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Influence of Tillage and Nitrogen Fertilizer on Rhizoctonia Root Rot (Bare Patch) of Winter Wheat. F. V. Pumphrey, Professor of Agronomy, Oregon State University, Hermiston Agricultural Research and Extension Center, Hermiston 97838. D. E. Wilkins, D. C. Hane, and R. W. Smiley. Agricultural Engineer, USDA-ARS, Columbia Plateau Conservation Research Center, Pendleton, OR 97801; Research Technician, Oregon State University, Hermiston Agricultural Research and Extension Center, Hermiston 97838; and Professor of Plant Pathology, Oregon State University, Columbia Basin Agricultural Research Center, Pendleton 97801. Plant Dis. 71:125-127. Accepted for publication 18 September 1986. This article is in the public domain and not copyrightable. It may be freely reprinted with customary crediting of the source. The American Phytopathological Society, 1987. DOI: 10.1094/PD-71-0125.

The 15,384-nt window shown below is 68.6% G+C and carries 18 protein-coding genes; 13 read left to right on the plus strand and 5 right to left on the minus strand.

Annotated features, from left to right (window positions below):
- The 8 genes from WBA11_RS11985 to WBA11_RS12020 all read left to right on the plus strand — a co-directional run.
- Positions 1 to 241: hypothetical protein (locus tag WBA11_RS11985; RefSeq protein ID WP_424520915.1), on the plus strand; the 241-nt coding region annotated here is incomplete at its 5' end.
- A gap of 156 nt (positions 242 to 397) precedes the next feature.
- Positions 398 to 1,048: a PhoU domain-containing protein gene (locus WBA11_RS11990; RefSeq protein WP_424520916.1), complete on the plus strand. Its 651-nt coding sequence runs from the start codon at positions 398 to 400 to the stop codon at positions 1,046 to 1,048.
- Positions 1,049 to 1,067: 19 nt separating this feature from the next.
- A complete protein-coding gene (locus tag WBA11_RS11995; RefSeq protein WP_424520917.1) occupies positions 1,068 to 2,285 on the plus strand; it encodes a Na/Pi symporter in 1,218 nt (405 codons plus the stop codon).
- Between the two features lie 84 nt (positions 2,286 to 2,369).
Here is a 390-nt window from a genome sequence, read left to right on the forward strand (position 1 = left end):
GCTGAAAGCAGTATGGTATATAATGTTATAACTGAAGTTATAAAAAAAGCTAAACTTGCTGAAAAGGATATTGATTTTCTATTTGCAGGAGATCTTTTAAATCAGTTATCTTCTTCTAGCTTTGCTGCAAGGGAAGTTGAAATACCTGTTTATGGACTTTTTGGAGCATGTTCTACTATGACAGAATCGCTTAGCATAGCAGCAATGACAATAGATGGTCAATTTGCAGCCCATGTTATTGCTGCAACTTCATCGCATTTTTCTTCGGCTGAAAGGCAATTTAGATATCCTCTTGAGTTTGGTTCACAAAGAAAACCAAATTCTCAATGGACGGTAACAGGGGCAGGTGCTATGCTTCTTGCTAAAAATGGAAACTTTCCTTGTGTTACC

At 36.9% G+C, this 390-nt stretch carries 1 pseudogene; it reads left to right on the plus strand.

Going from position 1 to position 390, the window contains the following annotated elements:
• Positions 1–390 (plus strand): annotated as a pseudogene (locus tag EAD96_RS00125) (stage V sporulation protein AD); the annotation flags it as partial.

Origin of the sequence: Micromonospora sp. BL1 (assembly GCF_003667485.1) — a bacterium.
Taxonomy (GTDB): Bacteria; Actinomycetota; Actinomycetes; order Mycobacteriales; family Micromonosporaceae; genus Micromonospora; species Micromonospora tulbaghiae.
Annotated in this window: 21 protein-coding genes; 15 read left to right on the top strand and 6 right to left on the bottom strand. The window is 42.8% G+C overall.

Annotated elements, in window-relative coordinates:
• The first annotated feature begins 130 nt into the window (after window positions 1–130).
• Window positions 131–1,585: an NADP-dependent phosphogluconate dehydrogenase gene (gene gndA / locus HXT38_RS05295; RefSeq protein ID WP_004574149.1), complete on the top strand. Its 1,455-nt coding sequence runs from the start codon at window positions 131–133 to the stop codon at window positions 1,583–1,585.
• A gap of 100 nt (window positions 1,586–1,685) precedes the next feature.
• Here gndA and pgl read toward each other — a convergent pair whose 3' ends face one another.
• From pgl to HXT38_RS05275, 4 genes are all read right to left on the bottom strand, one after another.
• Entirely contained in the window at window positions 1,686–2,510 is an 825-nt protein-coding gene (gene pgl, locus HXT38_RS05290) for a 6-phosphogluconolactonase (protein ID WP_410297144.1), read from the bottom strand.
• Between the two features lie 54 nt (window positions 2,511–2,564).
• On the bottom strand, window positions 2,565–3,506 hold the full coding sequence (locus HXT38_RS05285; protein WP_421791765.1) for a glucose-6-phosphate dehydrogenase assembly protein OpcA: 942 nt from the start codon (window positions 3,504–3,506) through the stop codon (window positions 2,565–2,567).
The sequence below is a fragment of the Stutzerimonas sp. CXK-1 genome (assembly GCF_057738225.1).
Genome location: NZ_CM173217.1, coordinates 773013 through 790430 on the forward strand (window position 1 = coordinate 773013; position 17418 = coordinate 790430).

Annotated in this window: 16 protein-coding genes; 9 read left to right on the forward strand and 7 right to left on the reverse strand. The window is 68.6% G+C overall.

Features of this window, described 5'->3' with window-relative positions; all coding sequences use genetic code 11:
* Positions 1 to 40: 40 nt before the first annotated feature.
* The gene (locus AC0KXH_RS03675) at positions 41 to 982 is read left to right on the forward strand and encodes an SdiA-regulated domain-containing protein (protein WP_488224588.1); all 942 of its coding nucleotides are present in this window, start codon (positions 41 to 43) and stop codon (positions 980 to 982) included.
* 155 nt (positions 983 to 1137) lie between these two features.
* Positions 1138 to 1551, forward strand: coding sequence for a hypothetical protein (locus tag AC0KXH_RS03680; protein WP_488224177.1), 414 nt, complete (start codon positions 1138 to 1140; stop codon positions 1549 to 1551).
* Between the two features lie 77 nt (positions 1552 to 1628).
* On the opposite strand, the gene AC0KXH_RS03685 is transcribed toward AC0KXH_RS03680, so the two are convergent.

Discovery of Rhizoctonia root rot (Rhizoctonia solani) in northeastern Oregon during 1984 led to studies of the impact of seed bed tillage and nitrogen fertilization on occurrence of the disease and a comparison of growth and yield of bare patch-affected and unaffected winter wheat plants. Seedbed preparation of moldboard plowing, subsurface tillage, paraplowing, and nontillage were applied to wheat following alfalfa and wheat following wheat rotations. Nitrogen fertilizer treatments of 1) no fertilizer, 2) 56 kg/ha at planting plus 168 kg/ha at late tillering, 3) 56 kg/ha at planting plus 224 kg/ha at late tillering, and 4) 168 kg/ha at late tillering were applied over the tillage treatments. Frequency of bare patch occurrence was inversely related to amount of soil disturbance in seedbed tillage. Level and timing of nitrogen fertilization had no impact on frequency of occurrence of patches. Grain and straw yields of visually affected plants were reduced by more than 50%, primarily by reduction in the number of heads. Growers practicing conservation tillage must remain alert to the potential for development of Rhizoctonia root rot; however, severity of this disease can be greatly reduced in infected fields by increased soil disturbance during tillage for seedbed preparation.